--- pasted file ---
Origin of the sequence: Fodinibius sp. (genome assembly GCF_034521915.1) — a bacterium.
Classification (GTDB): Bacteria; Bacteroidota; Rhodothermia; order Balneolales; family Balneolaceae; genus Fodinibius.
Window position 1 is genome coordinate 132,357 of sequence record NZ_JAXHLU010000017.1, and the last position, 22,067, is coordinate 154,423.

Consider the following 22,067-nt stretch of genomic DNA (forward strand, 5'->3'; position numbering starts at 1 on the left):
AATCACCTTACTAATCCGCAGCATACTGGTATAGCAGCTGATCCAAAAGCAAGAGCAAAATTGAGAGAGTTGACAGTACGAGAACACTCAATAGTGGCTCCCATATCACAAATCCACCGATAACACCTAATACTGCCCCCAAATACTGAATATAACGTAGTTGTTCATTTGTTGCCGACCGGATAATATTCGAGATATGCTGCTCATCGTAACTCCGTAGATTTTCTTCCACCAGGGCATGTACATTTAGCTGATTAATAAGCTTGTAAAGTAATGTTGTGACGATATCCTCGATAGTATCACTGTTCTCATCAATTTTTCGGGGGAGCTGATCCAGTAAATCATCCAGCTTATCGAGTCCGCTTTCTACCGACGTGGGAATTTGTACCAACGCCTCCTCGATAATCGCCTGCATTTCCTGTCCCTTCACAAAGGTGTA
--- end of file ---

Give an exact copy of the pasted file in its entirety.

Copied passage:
Origin of the sequence: Fodinibius sp. (genome assembly GCF_034521915.1) — a bacterium.
Classification (GTDB): Bacteria; Bacteroidota; Rhodothermia; order Balneolales; family Balneolaceae; genus Fodinibius.
Window position 1 is genome coordinate 132,357 of sequence record NZ_JAXHLU010000017.1, and the last position, 22,067, is coordinate 154,423.

Consider the following 22,067-nt stretch of genomic DNA (forward strand, 5'->3'; position numbering starts at 1 on the left):
AATCACCTTACTAATCCGCAGCATACTGGTATAGCAGCTGATCCAAAAGCAAGAGCAAAATTGAGAGAGTTGACAGTACGAGAACACTCAATAGTGGCTCCCATATCACAAATCCACCGATAACACCTAATACTGCCCCCAAATACTGAATATAACGTAGTTGTTCATTTGTTGCCGACCGGATAATATTCGAGATATGCTGCTCATCGTAACTCCGTAGATTTTCTTCCACCAGGGCATGTACATTTAGCTGATTAATAAGCTTGTAAAGTAATGTTGTGACGATATCCTCGATAGTATCACTGTTCTCATCAATTTTTCGGGGGAGCTGATCCAGTAAATCATCCAGCTTATCGAGTCCGCTTTCTACCGACGTGGGAATTTGTACCAACGCCTCCTCGATAATCGCCTGCATTTCCTGTCCCTTCACAAAGGTGTA